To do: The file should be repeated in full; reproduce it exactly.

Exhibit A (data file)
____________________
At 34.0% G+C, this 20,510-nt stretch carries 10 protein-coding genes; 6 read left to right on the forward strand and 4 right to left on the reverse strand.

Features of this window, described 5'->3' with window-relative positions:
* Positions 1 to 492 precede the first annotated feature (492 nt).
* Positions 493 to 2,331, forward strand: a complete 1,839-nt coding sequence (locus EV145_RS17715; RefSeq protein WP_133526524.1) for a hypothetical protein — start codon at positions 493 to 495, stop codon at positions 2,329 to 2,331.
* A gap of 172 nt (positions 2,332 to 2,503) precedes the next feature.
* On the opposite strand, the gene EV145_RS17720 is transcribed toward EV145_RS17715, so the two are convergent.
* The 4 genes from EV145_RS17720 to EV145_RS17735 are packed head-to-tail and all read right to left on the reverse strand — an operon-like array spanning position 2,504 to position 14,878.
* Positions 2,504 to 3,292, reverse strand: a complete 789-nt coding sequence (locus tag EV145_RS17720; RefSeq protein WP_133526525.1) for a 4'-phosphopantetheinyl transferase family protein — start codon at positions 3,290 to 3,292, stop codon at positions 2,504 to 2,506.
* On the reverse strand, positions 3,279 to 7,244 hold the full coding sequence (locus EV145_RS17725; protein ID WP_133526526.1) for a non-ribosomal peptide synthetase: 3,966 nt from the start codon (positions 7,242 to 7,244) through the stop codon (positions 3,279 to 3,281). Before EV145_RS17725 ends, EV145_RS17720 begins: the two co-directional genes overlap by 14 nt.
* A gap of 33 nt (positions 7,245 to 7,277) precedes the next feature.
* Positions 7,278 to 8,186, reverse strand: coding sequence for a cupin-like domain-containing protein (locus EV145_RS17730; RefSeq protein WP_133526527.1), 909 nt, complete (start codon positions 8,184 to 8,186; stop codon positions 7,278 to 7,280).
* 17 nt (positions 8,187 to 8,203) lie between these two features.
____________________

At 34.0% G+C, this 20,510-nt stretch carries 10 protein-coding genes; 6 read left to right on the forward strand and 4 right to left on the reverse strand.

Features of this window, described 5'->3' with window-relative positions:
* Positions 1 to 492 precede the first annotated feature (492 nt).
* Positions 493 to 2,331, forward strand: a complete 1,839-nt coding sequence (locus EV145_RS17715; RefSeq protein WP_133526524.1) for a hypothetical protein — start codon at positions 493 to 495, stop codon at positions 2,329 to 2,331.
* A gap of 172 nt (positions 2,332 to 2,503) precedes the next feature.
* On the opposite strand, the gene EV145_RS17720 is transcribed toward EV145_RS17715, so the two are convergent.
* The 4 genes from EV145_RS17720 to EV145_RS17735 are packed head-to-tail and all read right to left on the reverse strand — an operon-like array spanning position 2,504 to position 14,878.
* Positions 2,504 to 3,292, reverse strand: a complete 789-nt coding sequence (locus tag EV145_RS17720; RefSeq protein WP_133526525.1) for a 4'-phosphopantetheinyl transferase family protein — start codon at positions 3,290 to 3,292, stop codon at positions 2,504 to 2,506.
* On the reverse strand, positions 3,279 to 7,244 hold the full coding sequence (locus EV145_RS17725; protein ID WP_133526526.1) for a non-ribosomal peptide synthetase: 3,966 nt from the start codon (positions 7,242 to 7,244) through the stop codon (positions 3,279 to 3,281). Before EV145_RS17725 ends, EV145_RS17720 begins: the two co-directional genes overlap by 14 nt.
* A gap of 33 nt (positions 7,245 to 7,277) precedes the next feature.
* Positions 7,278 to 8,186, reverse strand: coding sequence for a cupin-like domain-containing protein (locus EV145_RS17730; RefSeq protein WP_133526527.1), 909 nt, complete (start codon positions 8,184 to 8,186; stop codon positions 7,278 to 7,280).
* 17 nt (positions 8,187 to 8,203) lie between these two features.